Hannah Witton joined the Crohn’s and Colitis UK charity’s campaign targeting restaurants and pubs.
In her Instagram post, she announced she is part of the #NotEveryDisabilityIsVisible campaign “to get signs on toilets in public places that say as such. Often people with hidden illnesses & disabilities are challenged if seen using accessible toilets even though we absolutely can use them.”
Hannah was diagnosed with Ulcerative Colitis when she was seven years old, a condition which causes the colon and rectum to become inflamed, resulting in symptoms including recurring diarrhoea and stomach pains. After going ten years without any symptoms, Hannah suffered a relapse and underwent surgery in January 2018. She has since been documenting her recovery, showing viewers what life is like post-surgery and having a stoma bag.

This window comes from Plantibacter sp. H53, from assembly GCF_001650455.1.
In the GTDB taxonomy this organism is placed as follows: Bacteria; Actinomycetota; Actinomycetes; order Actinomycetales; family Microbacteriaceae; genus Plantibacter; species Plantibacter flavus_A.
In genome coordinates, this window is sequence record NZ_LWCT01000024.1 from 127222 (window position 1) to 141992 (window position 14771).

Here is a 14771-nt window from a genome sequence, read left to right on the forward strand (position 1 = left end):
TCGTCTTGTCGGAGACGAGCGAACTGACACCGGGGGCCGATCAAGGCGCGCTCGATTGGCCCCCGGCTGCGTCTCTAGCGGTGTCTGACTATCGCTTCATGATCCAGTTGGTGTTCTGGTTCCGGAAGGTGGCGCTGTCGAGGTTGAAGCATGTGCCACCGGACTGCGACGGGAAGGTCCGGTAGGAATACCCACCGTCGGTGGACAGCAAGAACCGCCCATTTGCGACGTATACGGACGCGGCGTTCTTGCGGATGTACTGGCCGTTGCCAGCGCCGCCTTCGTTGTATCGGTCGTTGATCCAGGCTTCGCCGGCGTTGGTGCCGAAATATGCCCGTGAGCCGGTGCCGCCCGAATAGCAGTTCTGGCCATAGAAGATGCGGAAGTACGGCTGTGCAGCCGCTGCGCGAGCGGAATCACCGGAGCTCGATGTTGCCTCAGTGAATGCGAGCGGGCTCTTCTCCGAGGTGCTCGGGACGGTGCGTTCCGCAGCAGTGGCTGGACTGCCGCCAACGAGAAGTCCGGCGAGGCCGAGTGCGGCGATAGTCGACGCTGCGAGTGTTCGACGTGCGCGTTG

The UK’s leading charity against Crohn’s Disease and Ulcerative Colitis is dedicated to improving the lives of those affected by Inflammatory Bowel Disease (BD). The Not Every Disability is Visible campaign targets high streets brands, such as McDonalds and Wetherspoons. The aim is to install signs in more restaurant and pub locations across the UK, to increase awareness and change public perceptions of disability.
According to Crohn’s and Colitis UK, 80% of those with Crohn’s or Colitis “felt more comfortable visiting venues with the Not Every Disability is Visible signs installed”. Their new survey shows that people with invisible disabilities can feel discriminated against when using accessible toilets when they “don’t look disabled”.
Hannah has spoken about these difficulties in the past and has explained in videos about the increased need to quickly access toilets when having a stoma.
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